Monday, March 23, 2020

1918 Pandemic: Bacterial Pneumonia as a Cause of Death

We must not shy away from using antibiotics as with Daniel Dae Kim whose physician prescribed him a 'drug cocktail' to treat coronavirus:

This consisted of the antiviral medicine TamiFlu, the antibiotic Azithromycin, a Glycopyrrolate inhaler, and the antimalarial drug Hydroxychloroquine!

Governor of New York: The state has acquired 70,000 doses of Hydroxychloroquine, 10,000 doses of Azithromycin and 750,000 doses of Chloroquine. Trials will start on Tuesday.

Predominant Role of Bacterial Pneumonia as a Cause of Death in Pandemic Influenza: Implications for Pandemic Influenza PreparednessThe Journal of Infectious Diseases DOI: 10.1086/591708 (2008).
David M. Morens, Jeffery K. Taubenberger, and Anthony S. Fauci
National Institute of Allergy and Infectious Diseases, National Institutes of Health, Bethesda, Maryland Oct 1,2008
Background. Despite the availability of published data on 4 pandemics that have occurred over the past 120 years, there is little modern information on the causes of death associated with influenza pandemics.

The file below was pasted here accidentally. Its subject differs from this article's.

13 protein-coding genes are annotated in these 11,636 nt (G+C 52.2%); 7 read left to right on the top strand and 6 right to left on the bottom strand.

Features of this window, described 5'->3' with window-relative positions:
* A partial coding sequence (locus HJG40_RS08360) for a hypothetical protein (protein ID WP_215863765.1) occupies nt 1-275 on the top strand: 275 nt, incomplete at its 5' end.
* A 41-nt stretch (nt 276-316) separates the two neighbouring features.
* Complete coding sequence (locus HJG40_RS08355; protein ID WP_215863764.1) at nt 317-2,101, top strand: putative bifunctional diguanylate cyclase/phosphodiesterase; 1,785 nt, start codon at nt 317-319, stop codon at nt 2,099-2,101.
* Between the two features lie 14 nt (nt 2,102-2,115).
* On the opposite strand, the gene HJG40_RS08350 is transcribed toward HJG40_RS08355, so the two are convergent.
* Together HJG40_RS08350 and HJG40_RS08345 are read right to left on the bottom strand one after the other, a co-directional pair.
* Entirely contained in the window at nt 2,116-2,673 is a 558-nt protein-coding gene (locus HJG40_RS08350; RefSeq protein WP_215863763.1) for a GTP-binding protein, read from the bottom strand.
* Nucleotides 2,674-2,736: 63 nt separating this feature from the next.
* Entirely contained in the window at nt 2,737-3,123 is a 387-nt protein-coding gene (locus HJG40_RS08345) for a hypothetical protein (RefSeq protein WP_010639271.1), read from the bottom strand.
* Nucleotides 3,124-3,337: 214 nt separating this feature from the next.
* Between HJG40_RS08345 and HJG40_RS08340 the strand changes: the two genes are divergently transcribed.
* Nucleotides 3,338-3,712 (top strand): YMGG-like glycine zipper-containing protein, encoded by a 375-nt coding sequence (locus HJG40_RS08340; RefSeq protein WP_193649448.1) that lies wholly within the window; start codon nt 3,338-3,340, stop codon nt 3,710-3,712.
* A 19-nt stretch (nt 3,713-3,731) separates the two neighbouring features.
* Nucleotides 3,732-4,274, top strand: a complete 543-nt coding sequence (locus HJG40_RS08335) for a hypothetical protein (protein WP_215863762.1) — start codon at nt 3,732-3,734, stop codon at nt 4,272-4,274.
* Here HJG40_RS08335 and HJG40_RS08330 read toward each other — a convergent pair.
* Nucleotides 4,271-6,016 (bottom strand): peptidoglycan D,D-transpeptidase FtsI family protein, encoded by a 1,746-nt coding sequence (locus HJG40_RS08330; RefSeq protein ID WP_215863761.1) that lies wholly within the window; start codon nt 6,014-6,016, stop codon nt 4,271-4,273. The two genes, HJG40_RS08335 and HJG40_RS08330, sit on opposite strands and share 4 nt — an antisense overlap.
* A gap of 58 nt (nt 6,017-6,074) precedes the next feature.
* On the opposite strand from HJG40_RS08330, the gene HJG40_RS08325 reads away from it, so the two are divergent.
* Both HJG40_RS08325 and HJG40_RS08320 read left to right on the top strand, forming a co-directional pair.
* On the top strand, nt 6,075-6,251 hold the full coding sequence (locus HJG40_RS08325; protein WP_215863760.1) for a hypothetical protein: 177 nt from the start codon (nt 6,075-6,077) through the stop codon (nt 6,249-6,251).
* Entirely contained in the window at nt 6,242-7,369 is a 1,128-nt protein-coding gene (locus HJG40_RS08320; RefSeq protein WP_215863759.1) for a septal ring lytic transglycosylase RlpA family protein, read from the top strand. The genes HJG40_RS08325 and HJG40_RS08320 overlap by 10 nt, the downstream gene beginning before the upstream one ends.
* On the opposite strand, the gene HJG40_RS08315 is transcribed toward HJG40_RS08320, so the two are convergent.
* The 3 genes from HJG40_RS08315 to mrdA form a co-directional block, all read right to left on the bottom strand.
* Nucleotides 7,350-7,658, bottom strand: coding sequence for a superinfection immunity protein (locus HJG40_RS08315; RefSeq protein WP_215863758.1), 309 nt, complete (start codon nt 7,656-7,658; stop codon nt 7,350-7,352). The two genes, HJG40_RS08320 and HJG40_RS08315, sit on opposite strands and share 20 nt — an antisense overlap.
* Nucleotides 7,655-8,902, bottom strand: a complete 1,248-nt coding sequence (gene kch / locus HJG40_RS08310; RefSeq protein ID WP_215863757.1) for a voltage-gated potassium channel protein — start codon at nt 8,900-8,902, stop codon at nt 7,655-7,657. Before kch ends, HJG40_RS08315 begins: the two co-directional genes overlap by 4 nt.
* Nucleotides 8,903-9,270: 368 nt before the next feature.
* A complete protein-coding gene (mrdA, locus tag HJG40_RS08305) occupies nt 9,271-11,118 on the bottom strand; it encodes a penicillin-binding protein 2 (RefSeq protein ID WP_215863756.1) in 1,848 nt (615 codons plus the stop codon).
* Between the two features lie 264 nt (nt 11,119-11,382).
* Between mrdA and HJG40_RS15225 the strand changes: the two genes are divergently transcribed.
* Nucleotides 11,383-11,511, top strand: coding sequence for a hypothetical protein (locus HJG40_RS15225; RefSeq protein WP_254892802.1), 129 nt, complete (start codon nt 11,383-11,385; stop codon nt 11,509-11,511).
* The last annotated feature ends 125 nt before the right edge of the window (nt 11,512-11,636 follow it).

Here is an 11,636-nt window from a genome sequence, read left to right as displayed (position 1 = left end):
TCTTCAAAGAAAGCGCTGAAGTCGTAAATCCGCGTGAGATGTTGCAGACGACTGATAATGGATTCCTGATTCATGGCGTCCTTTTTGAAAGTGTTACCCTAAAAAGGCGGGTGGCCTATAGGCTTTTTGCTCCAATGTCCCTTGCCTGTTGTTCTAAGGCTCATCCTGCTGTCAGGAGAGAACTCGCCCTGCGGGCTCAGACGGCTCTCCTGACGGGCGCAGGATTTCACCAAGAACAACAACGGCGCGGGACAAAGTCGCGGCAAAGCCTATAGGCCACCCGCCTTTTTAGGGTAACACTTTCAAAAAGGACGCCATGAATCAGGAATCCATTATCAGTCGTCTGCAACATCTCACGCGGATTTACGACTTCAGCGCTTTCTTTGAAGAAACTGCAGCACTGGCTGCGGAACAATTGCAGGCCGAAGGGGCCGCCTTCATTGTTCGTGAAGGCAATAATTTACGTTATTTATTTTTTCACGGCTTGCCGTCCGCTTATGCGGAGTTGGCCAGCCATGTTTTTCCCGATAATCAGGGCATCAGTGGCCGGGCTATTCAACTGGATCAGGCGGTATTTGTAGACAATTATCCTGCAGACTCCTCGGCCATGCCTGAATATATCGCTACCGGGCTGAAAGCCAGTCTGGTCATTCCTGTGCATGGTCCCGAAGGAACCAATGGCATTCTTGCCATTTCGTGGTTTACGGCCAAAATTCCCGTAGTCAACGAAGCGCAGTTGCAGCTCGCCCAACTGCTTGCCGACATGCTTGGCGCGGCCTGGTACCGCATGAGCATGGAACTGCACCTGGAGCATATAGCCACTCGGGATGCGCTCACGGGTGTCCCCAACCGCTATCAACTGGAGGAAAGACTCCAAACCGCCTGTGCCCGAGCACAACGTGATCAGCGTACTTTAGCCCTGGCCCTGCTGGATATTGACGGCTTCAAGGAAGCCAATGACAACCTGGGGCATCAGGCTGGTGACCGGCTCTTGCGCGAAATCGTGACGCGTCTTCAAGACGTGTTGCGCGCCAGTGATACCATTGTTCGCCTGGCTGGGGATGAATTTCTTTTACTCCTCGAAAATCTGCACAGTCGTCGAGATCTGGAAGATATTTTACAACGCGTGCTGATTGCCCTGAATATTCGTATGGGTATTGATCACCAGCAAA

Conclusions. The majority of deaths in the 1918–1919 influenza pandemic likely resulted directly from secondary bacterial pneumonia caused by common upper respiratory–tract bacteria. Less substantial data from the subsequent 1957 and 1968 pandemics are consistent with these findings. If severe pandemic influenza is largely a problem of viral-bacterial copathogenesis, pandemic planning needs to go beyond addressing the viral cause alone (e.g., influenza vaccines and antiviral drugs). Prevention, diagnosis, prophylaxis, and treatment of secondary bacterial pneumonia, as well as stockpiling of antibiotics and bacterial vaccines, should also be high priorities for pandemic planning.

Swine Flu: WHO Level 5 & The 1976 Vaccine Disaster.

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